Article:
Kudenchuk PJ, Cobb LA, Copass MK, Cummins RO, Doherty AM, Fahrenbruch CE, Hallstrom AP, Murray WA, Olsufka M, Walsh T. Amiodarone for resuscitation after out-of-hospital cardiac arrest due to ventricular fibrillation.
Overall Study Question
ARREST was conducted to determine the efficacy of intravenous amiodarone for the management of shock-refractory ventricular fibrillation or tachycardia in patients with out-of hospital cardiac arrest. Adults with non-traumatic out-of-hospital cardiac arrest were eligible for enrollment if intravenous access had been established and ventricular fibrillation of pulse-less ventricular tachycardia (on initial presentation or at any time in the course of resuscitation attempt) was present after three or more precordial shocks had been given. The primary endpoint was admission to hospital with a spontaneous perfusing rhythm. Patients who died in the emergency department were not considered admitted. The secondary endpoints were adverse effects, number of precordial shocks required following the administration of amiodarone or placebo, the total duration of resuscitative measures and the need for additional
antiarrhythmic drugs. Survival to discharge from hospital and functional neurological status were also evaluated, although the trial did not have statistical power to demonstrate differences in these outcomes.
Are the Results of the Study Valid?
Was assignment of patients randomized?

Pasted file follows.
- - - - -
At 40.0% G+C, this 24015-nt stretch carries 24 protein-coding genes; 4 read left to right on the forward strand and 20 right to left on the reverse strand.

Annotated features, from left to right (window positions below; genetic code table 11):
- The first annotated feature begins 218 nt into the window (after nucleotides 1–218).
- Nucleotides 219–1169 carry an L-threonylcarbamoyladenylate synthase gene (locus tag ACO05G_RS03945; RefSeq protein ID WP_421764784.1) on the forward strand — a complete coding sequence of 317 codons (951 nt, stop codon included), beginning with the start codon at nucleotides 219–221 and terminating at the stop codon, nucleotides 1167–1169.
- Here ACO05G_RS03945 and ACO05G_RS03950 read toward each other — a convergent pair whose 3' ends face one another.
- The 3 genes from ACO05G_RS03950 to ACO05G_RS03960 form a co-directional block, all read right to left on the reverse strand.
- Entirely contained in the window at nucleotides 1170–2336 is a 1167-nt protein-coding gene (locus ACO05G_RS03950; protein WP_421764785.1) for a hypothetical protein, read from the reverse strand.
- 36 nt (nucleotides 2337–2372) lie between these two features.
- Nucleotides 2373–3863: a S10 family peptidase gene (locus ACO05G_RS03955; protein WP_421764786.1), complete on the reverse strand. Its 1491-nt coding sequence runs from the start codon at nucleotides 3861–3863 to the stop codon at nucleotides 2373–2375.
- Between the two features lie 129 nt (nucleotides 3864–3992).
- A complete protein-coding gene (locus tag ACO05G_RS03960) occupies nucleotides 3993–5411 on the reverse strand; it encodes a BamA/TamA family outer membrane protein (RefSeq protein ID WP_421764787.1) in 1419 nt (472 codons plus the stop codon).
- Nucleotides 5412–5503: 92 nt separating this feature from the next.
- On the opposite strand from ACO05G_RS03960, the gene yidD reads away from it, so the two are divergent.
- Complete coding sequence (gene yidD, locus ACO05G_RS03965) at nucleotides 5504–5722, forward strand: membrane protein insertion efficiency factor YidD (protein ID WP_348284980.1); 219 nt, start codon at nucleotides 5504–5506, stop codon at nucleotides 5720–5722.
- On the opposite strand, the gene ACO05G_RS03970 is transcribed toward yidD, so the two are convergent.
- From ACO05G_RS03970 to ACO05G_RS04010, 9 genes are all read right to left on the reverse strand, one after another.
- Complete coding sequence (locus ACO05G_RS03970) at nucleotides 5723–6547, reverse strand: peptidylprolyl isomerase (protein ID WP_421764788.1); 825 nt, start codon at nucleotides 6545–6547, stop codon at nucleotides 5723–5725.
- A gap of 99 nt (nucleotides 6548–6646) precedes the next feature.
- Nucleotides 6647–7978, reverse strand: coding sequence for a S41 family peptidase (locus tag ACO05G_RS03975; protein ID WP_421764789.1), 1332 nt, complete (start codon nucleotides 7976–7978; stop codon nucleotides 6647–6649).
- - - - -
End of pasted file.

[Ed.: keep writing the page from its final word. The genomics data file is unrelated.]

Yes. All patients received epinephrine 1 mg intravenously (IV) and were then randomized to received amiodarone 300 mg IV or the diluent, polysorbate 80, as placebo. Only a single dose of amiodarone or placebo was administered.
Were all patients who entered the trial properly accounted for and attributed at its conclusion?
Of the 667 patients who initially met inclusion criteria, 160 patients did not receive amiodarone or placebo because of spontaneous conversion of their arrhythmia, technical problems or protocol violations. An additional 27 recipients of amiodarone or placebo were determined to be ineligible for the study, but were included in the final analysis. Three eligible patients were excluded from the final analysis, as the treatment assignment was not known due to the loss of an empty study vial. The final study population consisted of 504 patients (246 in the amiodarone group and 258 in the placebo group).
- Were patients, their clinicians, and study personnel ‘blind’ to treatment?
- Yes. Amiodarone and placebo were packaged identically in unlabelled, amber-colored 6 ml glass vials. Each vial was labeled with an identifying number code. Following randomization, the contents of a single vial was drawn into a sterile syringe, diluted to 20 ml with 5% D5W and injected rapidly into a peripheral line that was simultaneously being rapidly infused with 5% D5W. Cardiopulmonary resuscitation was continued during this process. All data were collected and analyzed by investigators who had no knowledge of treatment assignments.
- Were the groups similar at the start of the trial?
Yes. The baseline characteristics of the amiodarone and placebo groups were similar. The only apparent difference appeared in the initiation of bystander cardiopulmonary resuscitation, which was higher in the amiodarone group (68%) compared to the placebo group (59%, p value unknown).
- Aside from the experimental intervention, were the groups treated equally?
- Overall, are the results of the study valid?
What were the Results?
1. How large was the treatment effect?